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Yemen: Dancing on the Heads of Snakes by [Clark, Victoria]
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Yemen: Dancing on the Heads of Snakes Kindle Edition

4.8 out of 5 stars 17 customer reviews

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Review

"The West would do well to take one precaution and read Victoria Clark's excellent new book on the country, part history and part travelogue. Clark leads the reader through Yemen's turbulent past with humor and perception."--Richard Beeston, London Times

"Her book is a lively mix of politics, travelogue and history . . . Easily the best and most readable account of Yemen's current problems and their daunting complexity. Clark brings the story right up to date."--Brian Whitaker, The Guardian


"Ms. Clark paints a more nuanced picture . . . The author illustrates her analysis with a string of vignettes drawn from her intrepid journeys into the remotest parts of the country . . . This book is compulsory reading for anyone who wants to get to grips with Yemen's pit of slithery serpents."--The Economist


"An experienced foreign correspondent casts a timely light on the complex fissiparous, impoverished country now seen as a haven for Al-Qaeda."--Harry Eyres, Financial Times

"Dancing on the Heads of Snakes makes Yemen's history and contemporary affairs accessible to the general reader. Clark tracks Yemen's turbulent past and unstable present with a light touch, combining historical travelogue with investigative reportage. . . . Dancing on the Heads of Snakes is a commendable addition to the canon of literature on Yemen and does what many previous books have failed to do: open up knowledge of a complex and often forgotten country to a much wider audience."-- Philip McCrum, Middle East International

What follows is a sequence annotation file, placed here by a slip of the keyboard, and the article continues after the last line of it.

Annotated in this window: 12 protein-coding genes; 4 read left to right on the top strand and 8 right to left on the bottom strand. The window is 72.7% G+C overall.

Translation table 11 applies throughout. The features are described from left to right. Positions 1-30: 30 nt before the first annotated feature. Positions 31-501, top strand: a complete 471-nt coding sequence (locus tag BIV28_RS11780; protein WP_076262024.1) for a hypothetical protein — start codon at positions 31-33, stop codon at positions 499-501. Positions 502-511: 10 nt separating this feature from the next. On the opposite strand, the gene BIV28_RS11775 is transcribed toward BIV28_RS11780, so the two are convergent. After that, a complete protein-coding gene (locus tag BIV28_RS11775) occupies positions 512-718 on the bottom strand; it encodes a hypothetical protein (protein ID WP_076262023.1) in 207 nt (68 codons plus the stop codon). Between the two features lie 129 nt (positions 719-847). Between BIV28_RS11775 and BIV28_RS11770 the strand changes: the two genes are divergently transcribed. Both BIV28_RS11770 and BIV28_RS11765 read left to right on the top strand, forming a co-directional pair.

"Untangling Yemen's history before examining the country's role in both Al Qaeda and the wider jihadist movement today, [Victoria Clark] presents an up-to-date account of a state that ought to be better known."--Fred Rhodes, Middle East
"Skillful political analysis . . . The text, backed by numerous references and an excellent bibliography, will engage even those readers who are unacquainted with Yemen, its history and today's complexities. . . . an entertaining masterpiece of reportage and analysis."--Michael Crouch, Melbourne Historical Journal
"A clear, immensely absorbing introduction to Yemen's complicated history and opaque politics."--Owen Bennett-Jones, BBC World Service

About the Author

Victoria Clark is a former correspondent and Moscow bureau chief for the Observer. She now works as a freelance journalist and writer, contributing to the Independent, Prospect magazine, and the Tablet.

Product details

  • Format: Kindle Edition
  • File Size: 869 KB
  • Print Length: 328 pages
  • Publisher: Yale University Press (18 Feb. 2010)
  • Sold by: Amazon Media EU S.à r.l.
  • Language: English
  • ASIN: B00371V7KG
  • Text-to-Speech: Enabled
  • X-Ray:
  • Word Wise: Enabled
  • Screen Reader: Supported
  • Enhanced Typesetting: Enabled
  • Average Customer Review: 4.8 out of 5 stars 17 customer reviews
  • Amazon Bestsellers Rank: #73,417 Paid in Kindle Store (See Top 100 Paid in Kindle Store)
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Format: Paperback Verified Purchase
Fascinating insight into the centuries of history behind the current conflict.
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Format: Paperback
This is an example of how Victoria Clark introduces a sub-chapter (President Salih's present problems). And indeed throughout her exploration of Yemen's history and character she really allows the reader to comprehend the hardy tribalism, the extreme violence fed by so much easy weaponry, the jihadist roots, the buffeting by outside forces, the corruption and poverty, the surprisingly dogged optimism, the Islamic variations, the scandalous qat cultivation ... it is all there. She explains why Aden is "the Cinderella of the East", how the various rebellions reoccur, why separation is still on some tribe's agenda, how Marxism took root here only to fail, and importantly why there is such an economic gulf separating Saudi Arabia and Yemen. The format is colourful and easy to read. The State and The Tribes: "the manner in which the competing authorities are constantly being challenged, tested and renegotiated" gives the book its superb title. I would have liked more informative maps and more photos, but the geography is explained well. I took this book on a recent holiday to Morocco and I was know as "Mr Yemen" because I always had this book with me (and open!).
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Format: Paperback
Dancing on Heads of Snakes,